What has suddenly turned a man who once shunned reporters for more than a year after being questioned about his hustle into a media darling? Does he suddenly realize how great it is to play in front of Boston fans that, through most everything, have stayed loyal to him? Have David Ortiz and Kevin Millar, who never fail to keep the team loose with the ups and the downs, cracked his shell? Did three ghosts visit him on Christmas Eve?

Though the jury is still out on how the 2004 season will end for the Red Sox, never has there been such camaraderie in a Boston baseball clubhouse. Red Sox Nation is engrossed in the everyday events of this team, 365 days a year, and it has never been more evident than the fact that, through Sunday, the team had enjoyed 103 straight sellouts at Fenway Park. Search up and down the lineup, and it’s hard to find a player that the fans don’t love.

Manny is no exception to this observation, and maybe more so now that he has become less of a mystery to the fans who chant his name when he comes to bat and erupt in celebration of a home run over the Green Monster. They’re even tipping their hats when he makes a great play like the great diving catch he made last Friday against Philadelphia with his good buddy Pedro Martinez on the mound. “Citizen Manny” (apropos after becoming an official US citizen in May) seems to have finally joined the ranks of Red Sox Nation, and no one seems happier than he.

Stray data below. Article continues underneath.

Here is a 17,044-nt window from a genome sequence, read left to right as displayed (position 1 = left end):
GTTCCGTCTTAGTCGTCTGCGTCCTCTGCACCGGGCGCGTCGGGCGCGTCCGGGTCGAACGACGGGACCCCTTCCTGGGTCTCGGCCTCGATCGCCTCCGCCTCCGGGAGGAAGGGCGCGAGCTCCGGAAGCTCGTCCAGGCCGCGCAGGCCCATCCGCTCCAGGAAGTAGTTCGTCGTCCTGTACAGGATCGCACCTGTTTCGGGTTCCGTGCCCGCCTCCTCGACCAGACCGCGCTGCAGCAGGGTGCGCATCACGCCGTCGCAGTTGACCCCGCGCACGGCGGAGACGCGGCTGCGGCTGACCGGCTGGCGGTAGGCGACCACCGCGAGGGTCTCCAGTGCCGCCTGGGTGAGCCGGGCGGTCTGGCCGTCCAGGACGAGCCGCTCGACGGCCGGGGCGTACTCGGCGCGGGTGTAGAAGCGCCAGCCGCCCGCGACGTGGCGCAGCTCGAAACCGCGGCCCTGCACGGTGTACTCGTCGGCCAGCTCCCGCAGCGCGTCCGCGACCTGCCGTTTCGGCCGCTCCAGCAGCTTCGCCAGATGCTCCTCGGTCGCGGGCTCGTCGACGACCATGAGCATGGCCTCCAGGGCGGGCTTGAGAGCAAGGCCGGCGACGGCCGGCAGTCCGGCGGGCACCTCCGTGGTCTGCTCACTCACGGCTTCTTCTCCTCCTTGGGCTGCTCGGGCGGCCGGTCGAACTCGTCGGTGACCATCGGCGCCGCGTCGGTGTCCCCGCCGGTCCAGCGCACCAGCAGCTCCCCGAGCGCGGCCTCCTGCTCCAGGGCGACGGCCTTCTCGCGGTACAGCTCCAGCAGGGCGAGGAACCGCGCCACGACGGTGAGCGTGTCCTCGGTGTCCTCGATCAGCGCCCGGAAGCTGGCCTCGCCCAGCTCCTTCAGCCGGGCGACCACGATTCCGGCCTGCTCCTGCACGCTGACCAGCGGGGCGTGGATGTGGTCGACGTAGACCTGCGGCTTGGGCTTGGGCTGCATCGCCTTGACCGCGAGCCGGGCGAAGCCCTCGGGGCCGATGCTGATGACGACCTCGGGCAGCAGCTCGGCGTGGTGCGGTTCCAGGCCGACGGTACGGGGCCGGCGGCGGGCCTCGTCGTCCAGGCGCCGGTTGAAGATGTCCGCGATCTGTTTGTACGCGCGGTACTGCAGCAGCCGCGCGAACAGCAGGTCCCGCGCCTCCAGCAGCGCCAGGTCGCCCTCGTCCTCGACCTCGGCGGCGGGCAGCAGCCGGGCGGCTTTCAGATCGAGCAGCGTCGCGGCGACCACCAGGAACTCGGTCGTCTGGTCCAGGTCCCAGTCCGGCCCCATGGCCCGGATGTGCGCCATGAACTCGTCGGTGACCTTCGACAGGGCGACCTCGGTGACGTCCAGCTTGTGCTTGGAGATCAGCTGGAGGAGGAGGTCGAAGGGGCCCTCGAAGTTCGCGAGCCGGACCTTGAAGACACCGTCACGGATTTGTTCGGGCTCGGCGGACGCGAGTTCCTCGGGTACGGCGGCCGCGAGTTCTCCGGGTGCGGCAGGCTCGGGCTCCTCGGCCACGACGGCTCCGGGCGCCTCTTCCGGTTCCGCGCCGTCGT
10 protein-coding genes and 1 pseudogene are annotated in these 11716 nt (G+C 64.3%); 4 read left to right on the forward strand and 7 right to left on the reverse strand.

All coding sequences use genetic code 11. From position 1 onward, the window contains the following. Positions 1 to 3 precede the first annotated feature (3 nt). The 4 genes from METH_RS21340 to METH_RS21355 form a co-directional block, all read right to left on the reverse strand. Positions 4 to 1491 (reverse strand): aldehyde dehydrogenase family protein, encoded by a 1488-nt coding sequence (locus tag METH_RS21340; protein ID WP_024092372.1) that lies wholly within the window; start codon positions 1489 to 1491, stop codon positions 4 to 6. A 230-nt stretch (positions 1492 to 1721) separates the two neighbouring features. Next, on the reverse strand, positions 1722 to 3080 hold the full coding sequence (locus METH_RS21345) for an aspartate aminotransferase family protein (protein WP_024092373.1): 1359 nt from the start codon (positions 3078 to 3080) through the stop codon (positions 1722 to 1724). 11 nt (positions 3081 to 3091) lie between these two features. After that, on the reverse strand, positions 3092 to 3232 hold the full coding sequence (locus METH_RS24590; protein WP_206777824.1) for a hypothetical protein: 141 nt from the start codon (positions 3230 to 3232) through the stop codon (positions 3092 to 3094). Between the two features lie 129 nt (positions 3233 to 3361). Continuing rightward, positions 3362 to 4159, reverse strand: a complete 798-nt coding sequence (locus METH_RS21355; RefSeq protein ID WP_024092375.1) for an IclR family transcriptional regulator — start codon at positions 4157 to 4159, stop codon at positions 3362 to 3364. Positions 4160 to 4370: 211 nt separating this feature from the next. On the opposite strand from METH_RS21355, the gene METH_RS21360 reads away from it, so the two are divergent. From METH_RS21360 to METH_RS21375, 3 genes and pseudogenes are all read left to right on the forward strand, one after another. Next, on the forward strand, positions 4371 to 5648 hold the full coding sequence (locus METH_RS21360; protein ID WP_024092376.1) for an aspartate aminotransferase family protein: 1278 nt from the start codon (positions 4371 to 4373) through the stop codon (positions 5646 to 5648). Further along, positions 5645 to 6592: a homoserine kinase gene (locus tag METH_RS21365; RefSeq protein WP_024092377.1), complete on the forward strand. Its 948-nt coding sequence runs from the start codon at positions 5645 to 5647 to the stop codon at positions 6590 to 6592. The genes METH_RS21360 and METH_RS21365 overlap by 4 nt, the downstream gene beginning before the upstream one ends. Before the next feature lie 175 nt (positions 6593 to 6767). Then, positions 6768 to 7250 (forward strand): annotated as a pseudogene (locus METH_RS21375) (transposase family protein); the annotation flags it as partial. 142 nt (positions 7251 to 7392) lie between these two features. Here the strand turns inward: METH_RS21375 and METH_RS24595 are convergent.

Here Comes The Spider-Man

Major League Baseball changed its mind very quickly when, after announcing plans to put ads for the upcoming summer movie, Spider-Man 2, on every base in major league parks during a weekend in June, howls of rage from baseball purists helped decide that this was a bad public relations move. The same fans also got their knickers in a twist when ads showed up on the uniforms of players during a season-opening series in Japan between the Tampa Bay Devil Rays and the New York Yankees. The victory for these fans, however, may only be short-lived.